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HEADACHES: THE EXAMINATION

Of course, your doctor will diagnose your headaches in a slightly different way, because he or she has the advantage of being able to examine you as well.

However, don’t be misled. Many patients think (wrongly) that the examination tells the doctor everything, and that a diagnosis without one means it’s probably wrong. In fact, almost the reverse is true. With headaches it is mainly careful, painstaking questioning that leads to the most accurate diagnosis. Perhaps your doctor finds out the critical information that the headache came on suddenly, like a blow to the back of the head; or else that the headache comes on if you miss a meal; or, maybe, there’s a background of marital discord or stress at work. It’s a bit like detective work, piecing information together until it all clicks into place.

Having said this, the importance of the physical examination should be stressed, because there are one or two items that your doctor will certainly want to check. What the doctor examines will vary according to the answers you’ve given to the

questions asked. For example, if the history is highly suggestive of sinusitis, then your doctor may only need to press on the bone overlying the sinus to confirm the diagnosis. A thorough examination of the muscles or nerves would be unnecessary. On the other hand, these will need to be examined if your story points towards a slipped disc in the neck.

The sort of examination your doctor gives you depends upon the symptoms and the history. Some or all of the following may be necessary — blood pressure measured, temperature taken, examination of the movements of your neck to see if you can bend your neck properly, not just forwards but also from side to side. You may be examined for trigger spots and painful areas in the muscles of the neck and back, and your spine may be checked. Your doctor may also examine your temples — to discover whether or not there are prominent pulses and tender arteries -investigate the power you can develop in your arms and legs, tap your reflexes, and even tickle the bottom of your feet! (This is a very quick way to tell whether you have had a stroke or a similar brain injury.) Finally, your doctor may look into your eyes, test your pupil reflexes, press against the bones in your face to see if they’re tender, look at your teeth, and check the way your mouth closes.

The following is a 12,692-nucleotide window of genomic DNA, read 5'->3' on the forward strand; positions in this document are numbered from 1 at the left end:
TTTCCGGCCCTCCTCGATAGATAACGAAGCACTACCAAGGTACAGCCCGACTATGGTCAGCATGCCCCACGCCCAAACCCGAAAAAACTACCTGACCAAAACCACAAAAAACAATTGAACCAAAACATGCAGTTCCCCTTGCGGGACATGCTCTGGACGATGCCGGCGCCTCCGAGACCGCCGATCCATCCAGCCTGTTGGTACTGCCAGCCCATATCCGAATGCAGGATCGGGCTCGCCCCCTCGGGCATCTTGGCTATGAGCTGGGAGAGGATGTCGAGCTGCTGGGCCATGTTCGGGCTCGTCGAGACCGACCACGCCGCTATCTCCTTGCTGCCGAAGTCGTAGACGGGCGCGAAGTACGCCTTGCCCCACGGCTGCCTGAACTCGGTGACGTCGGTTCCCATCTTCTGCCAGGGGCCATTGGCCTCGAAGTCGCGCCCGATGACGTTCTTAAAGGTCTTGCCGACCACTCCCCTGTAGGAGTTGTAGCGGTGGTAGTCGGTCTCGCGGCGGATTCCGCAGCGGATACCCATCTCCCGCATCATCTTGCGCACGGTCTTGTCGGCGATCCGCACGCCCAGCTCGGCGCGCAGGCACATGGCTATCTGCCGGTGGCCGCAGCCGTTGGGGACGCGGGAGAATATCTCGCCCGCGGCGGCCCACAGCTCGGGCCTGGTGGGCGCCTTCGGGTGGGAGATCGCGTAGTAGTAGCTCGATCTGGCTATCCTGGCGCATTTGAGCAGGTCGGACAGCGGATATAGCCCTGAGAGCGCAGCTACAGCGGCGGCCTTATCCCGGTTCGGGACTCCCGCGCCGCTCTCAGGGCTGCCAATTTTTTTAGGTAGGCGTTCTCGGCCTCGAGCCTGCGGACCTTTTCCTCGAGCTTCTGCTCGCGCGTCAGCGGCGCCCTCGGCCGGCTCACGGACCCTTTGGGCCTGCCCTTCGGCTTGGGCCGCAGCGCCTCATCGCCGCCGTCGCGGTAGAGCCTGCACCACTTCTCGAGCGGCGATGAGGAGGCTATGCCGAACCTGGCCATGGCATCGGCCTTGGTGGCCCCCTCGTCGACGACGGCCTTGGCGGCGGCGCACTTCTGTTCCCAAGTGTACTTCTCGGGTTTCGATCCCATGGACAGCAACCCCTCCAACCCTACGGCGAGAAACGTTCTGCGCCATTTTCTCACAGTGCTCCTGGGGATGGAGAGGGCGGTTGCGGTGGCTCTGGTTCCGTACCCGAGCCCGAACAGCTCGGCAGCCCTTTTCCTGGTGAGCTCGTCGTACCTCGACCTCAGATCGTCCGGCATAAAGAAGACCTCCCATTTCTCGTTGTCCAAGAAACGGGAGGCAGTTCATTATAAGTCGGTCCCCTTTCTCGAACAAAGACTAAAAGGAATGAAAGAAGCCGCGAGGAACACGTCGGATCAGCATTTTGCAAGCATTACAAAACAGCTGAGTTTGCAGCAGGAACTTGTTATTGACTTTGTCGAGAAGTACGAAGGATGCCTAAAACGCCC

The combination of history-taking, examination and appropriate prescription may deal with your headaches fully. As we discussed earlier, your response to the treatment is also an important diagnostic pointer. In just a few cases the doctor may be unsure of the diagnosis and under those circumstances will use the resources of the hospital laboratory and X-ray department.

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